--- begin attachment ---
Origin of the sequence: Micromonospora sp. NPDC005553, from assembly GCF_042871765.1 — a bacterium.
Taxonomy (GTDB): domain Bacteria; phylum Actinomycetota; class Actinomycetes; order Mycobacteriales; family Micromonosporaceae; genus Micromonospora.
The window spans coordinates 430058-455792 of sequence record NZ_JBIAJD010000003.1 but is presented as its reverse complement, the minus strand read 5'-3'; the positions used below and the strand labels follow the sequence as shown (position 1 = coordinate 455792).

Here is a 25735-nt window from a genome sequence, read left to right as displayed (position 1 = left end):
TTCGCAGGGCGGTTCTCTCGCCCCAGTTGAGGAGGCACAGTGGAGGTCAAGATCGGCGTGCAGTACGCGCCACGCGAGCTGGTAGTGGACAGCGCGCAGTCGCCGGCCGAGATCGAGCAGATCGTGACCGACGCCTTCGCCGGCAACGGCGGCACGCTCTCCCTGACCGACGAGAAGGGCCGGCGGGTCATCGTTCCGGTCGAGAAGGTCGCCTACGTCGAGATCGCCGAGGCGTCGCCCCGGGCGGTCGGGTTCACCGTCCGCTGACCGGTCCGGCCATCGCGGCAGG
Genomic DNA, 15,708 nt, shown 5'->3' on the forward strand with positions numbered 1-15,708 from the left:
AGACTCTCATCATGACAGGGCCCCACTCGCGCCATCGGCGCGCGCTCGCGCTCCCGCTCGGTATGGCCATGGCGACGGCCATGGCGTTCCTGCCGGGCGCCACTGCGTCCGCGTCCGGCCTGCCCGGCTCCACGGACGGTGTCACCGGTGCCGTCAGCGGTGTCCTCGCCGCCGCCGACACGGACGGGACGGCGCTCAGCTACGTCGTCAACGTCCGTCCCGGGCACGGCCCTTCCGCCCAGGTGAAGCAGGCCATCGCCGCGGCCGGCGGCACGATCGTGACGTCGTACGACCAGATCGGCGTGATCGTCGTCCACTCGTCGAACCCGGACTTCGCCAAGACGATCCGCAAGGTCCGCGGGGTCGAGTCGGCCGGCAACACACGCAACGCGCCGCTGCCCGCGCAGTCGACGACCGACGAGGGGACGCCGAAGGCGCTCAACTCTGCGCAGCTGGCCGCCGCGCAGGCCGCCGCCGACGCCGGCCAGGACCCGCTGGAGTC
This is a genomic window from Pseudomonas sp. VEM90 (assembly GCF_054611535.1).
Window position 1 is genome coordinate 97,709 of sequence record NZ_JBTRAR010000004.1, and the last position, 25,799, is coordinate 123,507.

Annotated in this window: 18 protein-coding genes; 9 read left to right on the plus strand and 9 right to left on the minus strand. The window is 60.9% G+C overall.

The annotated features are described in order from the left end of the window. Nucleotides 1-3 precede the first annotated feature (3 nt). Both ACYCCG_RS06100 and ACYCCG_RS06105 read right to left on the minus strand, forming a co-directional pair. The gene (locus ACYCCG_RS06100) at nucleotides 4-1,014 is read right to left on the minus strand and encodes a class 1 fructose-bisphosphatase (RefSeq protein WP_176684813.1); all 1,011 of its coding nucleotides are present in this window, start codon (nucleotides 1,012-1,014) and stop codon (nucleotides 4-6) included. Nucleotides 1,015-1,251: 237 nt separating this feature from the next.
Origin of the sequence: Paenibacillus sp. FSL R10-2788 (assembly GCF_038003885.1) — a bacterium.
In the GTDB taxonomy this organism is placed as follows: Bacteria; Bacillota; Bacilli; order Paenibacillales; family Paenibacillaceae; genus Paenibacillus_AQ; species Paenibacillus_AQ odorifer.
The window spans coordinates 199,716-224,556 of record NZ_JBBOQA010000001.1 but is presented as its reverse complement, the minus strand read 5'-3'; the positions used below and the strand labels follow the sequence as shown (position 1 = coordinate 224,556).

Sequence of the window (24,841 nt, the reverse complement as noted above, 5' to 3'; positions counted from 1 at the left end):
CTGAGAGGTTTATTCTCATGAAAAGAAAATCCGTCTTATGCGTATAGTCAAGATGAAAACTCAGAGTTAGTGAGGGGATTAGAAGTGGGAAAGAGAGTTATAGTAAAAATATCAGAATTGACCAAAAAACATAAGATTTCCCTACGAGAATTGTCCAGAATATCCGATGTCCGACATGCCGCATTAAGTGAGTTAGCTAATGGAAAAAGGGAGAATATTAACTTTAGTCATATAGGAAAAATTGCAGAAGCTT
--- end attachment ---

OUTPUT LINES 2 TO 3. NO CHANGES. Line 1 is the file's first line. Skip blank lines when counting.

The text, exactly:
Taxonomy (GTDB): domain Bacteria; phylum Actinomycetota; class Actinomycetes; order Mycobacteriales; family Micromonosporaceae; genus Micromonospora.
The window spans coordinates 430058-455792 of sequence record NZ_JBIAJD010000003.1 but is presented as its reverse complement, the minus strand read 5'-3'; the positions used below and the strand labels follow the sequence as shown (position 1 = coordinate 455792).